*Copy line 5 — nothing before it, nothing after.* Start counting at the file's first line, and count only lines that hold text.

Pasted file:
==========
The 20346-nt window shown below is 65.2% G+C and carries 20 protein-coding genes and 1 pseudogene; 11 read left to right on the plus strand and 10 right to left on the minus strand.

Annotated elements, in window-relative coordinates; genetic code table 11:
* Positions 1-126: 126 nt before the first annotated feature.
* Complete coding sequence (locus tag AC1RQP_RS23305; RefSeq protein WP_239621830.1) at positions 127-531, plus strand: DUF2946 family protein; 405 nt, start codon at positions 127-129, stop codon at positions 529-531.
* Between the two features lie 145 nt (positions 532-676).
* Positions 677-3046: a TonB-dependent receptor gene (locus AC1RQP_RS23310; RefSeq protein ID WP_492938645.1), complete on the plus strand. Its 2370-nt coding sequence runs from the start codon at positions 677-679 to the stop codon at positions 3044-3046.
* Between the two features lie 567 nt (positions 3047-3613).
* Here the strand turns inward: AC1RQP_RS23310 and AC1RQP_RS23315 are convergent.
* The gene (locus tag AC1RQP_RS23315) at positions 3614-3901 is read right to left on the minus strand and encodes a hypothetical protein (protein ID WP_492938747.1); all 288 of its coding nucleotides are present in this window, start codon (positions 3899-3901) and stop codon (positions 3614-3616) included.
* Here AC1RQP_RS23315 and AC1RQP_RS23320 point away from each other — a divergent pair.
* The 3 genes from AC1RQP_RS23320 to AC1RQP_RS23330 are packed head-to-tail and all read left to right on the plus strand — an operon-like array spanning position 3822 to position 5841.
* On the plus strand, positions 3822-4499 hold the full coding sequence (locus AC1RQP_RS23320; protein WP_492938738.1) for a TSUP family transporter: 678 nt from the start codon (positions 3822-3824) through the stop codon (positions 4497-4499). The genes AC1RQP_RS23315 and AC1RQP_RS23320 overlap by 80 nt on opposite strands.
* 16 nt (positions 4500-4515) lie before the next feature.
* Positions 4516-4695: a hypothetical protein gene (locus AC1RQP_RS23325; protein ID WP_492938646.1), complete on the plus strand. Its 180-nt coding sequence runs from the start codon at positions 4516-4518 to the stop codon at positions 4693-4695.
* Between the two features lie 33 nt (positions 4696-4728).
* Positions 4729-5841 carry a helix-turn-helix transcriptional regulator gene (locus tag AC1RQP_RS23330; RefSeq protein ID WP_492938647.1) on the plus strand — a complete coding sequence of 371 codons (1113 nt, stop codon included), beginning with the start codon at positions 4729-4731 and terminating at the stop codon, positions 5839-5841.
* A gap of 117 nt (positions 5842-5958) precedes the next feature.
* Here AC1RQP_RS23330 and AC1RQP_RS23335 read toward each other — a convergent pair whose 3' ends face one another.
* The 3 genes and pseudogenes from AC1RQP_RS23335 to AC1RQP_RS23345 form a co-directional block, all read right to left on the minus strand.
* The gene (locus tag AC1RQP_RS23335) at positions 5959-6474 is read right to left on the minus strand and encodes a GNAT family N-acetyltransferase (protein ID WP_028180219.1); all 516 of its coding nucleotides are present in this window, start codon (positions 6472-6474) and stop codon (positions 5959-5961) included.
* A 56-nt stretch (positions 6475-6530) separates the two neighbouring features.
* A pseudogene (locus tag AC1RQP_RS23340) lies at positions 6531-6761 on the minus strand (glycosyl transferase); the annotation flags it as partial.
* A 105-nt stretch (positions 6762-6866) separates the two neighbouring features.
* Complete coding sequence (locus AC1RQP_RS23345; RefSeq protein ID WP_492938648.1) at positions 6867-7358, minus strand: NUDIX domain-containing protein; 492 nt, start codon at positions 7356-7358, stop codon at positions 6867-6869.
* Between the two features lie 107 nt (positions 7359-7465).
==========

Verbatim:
* Between the two features lie 145 nt (positions 532-676).